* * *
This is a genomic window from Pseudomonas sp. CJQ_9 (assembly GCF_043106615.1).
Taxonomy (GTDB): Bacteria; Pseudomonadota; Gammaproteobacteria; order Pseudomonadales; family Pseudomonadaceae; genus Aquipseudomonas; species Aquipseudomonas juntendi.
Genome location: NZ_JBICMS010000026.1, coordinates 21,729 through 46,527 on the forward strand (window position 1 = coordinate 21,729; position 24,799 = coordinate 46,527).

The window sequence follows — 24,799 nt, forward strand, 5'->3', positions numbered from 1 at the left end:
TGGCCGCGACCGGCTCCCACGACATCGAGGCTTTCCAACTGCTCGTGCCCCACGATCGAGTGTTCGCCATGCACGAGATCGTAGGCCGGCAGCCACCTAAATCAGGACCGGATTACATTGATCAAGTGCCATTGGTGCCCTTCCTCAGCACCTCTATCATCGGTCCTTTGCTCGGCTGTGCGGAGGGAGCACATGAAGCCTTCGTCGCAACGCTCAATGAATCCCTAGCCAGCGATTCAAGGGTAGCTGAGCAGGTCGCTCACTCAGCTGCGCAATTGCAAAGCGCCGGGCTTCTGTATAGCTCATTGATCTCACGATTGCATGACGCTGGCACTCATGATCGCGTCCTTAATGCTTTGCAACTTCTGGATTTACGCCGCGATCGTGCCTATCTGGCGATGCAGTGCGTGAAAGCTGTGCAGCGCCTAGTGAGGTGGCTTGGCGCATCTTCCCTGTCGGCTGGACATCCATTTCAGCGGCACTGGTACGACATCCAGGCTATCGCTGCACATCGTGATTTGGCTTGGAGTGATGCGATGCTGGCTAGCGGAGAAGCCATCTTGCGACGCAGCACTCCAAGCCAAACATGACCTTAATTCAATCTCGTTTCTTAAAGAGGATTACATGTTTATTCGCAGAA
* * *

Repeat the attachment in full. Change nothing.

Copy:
This is a genomic window from Pseudomonas sp. CJQ_9 (assembly GCF_043106615.1).
Taxonomy (GTDB): Bacteria; Pseudomonadota; Gammaproteobacteria; order Pseudomonadales; family Pseudomonadaceae; genus Aquipseudomonas; species Aquipseudomonas juntendi.
Genome location: NZ_JBICMS010000026.1, coordinates 21,729 through 46,527 on the forward strand (window position 1 = coordinate 21,729; position 24,799 = coordinate 46,527).

The window sequence follows — 24,799 nt, forward strand, 5'->3', positions numbered from 1 at the left end:
TGGCCGCGACCGGCTCCCACGACATCGAGGCTTTCCAACTGCTCGTGCCCCACGATCGAGTGTTCGCCATGCACGAGATCGTAGGCCGGCAGCCACCTAAATCAGGACCGGATTACATTGATCAAGTGCCATTGGTGCCCTTCCTCAGCACCTCTATCATCGGTCCTTTGCTCGGCTGTGCGGAGGGAGCACATGAAGCCTTCGTCGCAACGCTCAATGAATCCCTAGCCAGCGATTCAAGGGTAGCTGAGCAGGTCGCTCACTCAGCTGCGCAATTGCAAAGCGCCGGGCTTCTGTATAGCTCATTGATCTCACGATTGCATGACGCTGGCACTCATGATCGCGTCCTTAATGCTTTGCAACTTCTGGATTTACGCCGCGATCGTGCCTATCTGGCGATGCAGTGCGTGAAAGCTGTGCAGCGCCTAGTGAGGTGGCTTGGCGCATCTTCCCTGTCGGCTGGACATCCATTTCAGCGGCACTGGTACGACATCCAGGCTATCGCTGCACATCGTGATTTGGCTTGGAGTGATGCGATGCTGGCTAGCGGAGAAGCCATCTTGCGACGCAGCACTCCAAGCCAAACATGACCTTAATTCAATCTCGTTTCTTAAAGAGGATTACATGTTTATTCGCAGAA